On November 19, 1928, the Detroit Historical Society opened the Detroit Historical Museum in a one-room suite on the 23rd floor of the Barlum Tower, earning it the nickname of highest museum in the world. These days, Detroit?s Cultural Center accommodates the museum in an 80,000-square-foot space, where interactive exhibits preserve more than 300 years of city history. Frontiers to Factories traces Detroit's transformation from French-frontier outpost to industrial city, while America's Motor City celebrates its automotive dominance with a changing display of classic vehicles and a 1903 Model T that guests can sit in. Streets of Old Detroit brings the 19th century to life with recreated cobblestone streets that wind past stores of the era such as a five-and-dime, a soda shop, and a barbershop for powdered wigs.

Thanks to recent renovations, the society has expanded its chronicle of Detroit with three new permanent exhibitions. Detroit: The Arsenal of Democracy covers the ways the city's industrial infrastructure adapted to demands of World War II, and The Gallery of Innovation includes videos about renowned innovators and hands-on activities involving trial and error. As The Allesee Gallery of Culture examines the city's cultural history, its Kid Rock Music Lab lets visitors create and share their own music using interactive displays. Outside, the Detroit Legends Plaza honors the city's sports, entertainment, and media legends with cemented handprints and signatures from stars such as Lily Tomlin and Martha Reeves.

5401 Woodward
Detroit,
MI
US

Standing in the shadow of Hitsville USA—the original home of Motown Records and the studio that launched the careers of Stevie Wonder and Smokey Robinson—Motown Museum preserves the legacy of soul’s most successful label. Immersive exhibits trace the roots and eventual impact of Motown on popular culture, demonstrating how Gordy achieved the signature sound or how James Jamerson challenged and beat the devil in a bass-playing contest. Visitors get a chance to sing into the innovative Echo Chamber—a hole cut into the ceiling that created the reverb sound synonymous with hit recordings such as "Dancing in the Street." A steady stream of photographs and other rhythm-and-blues memorabilia leads amblers into “Studio A,” which contains the original instruments and equipment used to record The Jackson Five and Gladys Knight during Motown’s Detroit era. Crowds gather around Michael Jackson’s signature glove-and-hat ensemble, which he himself donated to the museum.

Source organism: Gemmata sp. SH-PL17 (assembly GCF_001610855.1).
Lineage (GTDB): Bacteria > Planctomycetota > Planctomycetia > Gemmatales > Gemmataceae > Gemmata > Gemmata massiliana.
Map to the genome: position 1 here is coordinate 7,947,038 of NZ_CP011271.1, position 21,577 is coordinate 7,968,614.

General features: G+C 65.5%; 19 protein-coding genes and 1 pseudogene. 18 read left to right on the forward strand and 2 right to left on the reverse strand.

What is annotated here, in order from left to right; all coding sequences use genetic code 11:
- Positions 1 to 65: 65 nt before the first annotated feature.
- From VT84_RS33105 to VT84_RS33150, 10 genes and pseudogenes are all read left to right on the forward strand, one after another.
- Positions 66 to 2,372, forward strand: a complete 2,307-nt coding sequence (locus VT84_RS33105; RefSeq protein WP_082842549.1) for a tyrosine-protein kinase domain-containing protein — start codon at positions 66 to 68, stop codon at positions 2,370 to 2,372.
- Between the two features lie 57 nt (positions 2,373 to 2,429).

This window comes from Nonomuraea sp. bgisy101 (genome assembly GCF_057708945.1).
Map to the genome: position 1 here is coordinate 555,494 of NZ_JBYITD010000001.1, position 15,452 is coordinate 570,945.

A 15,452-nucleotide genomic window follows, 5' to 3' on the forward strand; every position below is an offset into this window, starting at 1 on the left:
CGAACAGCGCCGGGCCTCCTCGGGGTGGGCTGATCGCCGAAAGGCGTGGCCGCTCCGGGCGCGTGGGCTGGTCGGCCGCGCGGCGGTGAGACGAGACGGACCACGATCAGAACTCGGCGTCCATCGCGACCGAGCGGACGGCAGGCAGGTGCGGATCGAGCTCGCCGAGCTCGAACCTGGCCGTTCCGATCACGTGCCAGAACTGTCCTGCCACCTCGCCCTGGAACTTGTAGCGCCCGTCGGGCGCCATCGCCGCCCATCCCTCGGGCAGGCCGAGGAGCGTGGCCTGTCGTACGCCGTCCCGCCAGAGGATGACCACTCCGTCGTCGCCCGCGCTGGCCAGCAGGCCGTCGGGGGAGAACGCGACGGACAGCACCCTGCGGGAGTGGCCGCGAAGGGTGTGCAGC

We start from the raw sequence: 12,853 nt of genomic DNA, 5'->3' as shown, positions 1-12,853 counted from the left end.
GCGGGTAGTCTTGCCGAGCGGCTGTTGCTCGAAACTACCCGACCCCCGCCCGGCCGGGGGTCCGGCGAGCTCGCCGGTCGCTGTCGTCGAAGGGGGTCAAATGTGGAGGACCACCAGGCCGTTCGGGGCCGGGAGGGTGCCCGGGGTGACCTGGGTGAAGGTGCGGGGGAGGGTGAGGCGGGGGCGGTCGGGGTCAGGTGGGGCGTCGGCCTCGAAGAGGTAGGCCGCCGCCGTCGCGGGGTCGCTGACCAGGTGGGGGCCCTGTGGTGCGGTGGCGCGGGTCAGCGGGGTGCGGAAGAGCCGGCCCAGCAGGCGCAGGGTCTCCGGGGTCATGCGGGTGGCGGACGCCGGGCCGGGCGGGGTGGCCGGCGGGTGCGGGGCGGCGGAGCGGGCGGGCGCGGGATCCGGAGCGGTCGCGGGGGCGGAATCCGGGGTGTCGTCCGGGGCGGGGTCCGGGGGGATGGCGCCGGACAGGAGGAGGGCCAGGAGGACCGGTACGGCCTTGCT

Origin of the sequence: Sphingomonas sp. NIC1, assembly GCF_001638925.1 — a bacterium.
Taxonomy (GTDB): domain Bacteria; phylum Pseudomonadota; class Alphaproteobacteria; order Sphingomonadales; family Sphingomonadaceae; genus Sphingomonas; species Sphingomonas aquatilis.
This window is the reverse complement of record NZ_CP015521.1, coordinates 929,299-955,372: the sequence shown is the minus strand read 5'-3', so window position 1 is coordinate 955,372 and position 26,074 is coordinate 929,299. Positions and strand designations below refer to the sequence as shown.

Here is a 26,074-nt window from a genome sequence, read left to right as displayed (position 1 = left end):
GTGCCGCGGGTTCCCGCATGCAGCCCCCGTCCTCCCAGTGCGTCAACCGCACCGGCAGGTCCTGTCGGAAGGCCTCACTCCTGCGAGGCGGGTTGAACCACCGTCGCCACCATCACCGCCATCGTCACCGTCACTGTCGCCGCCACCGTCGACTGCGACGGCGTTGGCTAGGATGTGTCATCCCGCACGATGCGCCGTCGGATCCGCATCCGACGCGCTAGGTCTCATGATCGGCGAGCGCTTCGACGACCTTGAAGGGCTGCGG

2648 W Grand Blvd
Detroit,
MI
US

The Detroit Science Center lets aspiring engineers and scientists get their tiny hands on more than 200 exhibits that explore space, biology, and physical science. Glimpse the mysteries of space travel or learn the fundamentals of electricity and magnetism that fuel online dating logarithms. A virtual universe of swirling stars and planets awaits inside the Dassault Systèmes Planetarium, where live presenters lead you on an intergalactic adventure followed by earthbound questions and answers. The Chrysler IMAX Dome theatre brings state-of-the-art technology and cinematronics to the 67-foot wide, four-story tall screen. The theatre immerses visitors in a rotating schedule of shows; currently, guests can explore Arabia, visit the Hubble, or allow the adrenalin-pumping excitement of NASCAR in digital surround to vroom off the screen and into unlicensed eyeballs.

5020 John R St
Detroit,
MI
US

For an art museum, the flat, cracked facade of the Museum of Contemporary Art Detroit (MOCAD) is shockingly stark, yet there's beauty in its realness. The walls that once framed an abandoned car dealership now host Barry McGee's "Untitled" mural of writ-large graffiti on the building's exterior, greeting people with an uncompromising sense of honesty that permeates through to the art collection within. MOCAD's informal approach to art exhibition shares a kindred spirit with few other museums, with exhibits that swap museum-imposed artifice for relatable, raw beauty. That didn't go unnoticed by The New York Times, who hailed the collection for "seeing the seediness, and celebrating it."

Never straying from a mission to present contemporary works that reflect the current culture, inspire dialogue, and engage the community, MOCAD's stunning exhibitions narrate the history and future of the Motor City. Public programs such as lectures, literary readings, live music performances, films, and children's educational activities further engage visitors, and the MOCAD store offers exclusive t-shirts, magazines, kid's toys, and jewelry.

4454 Woodward Ave
Detroit,
MI
US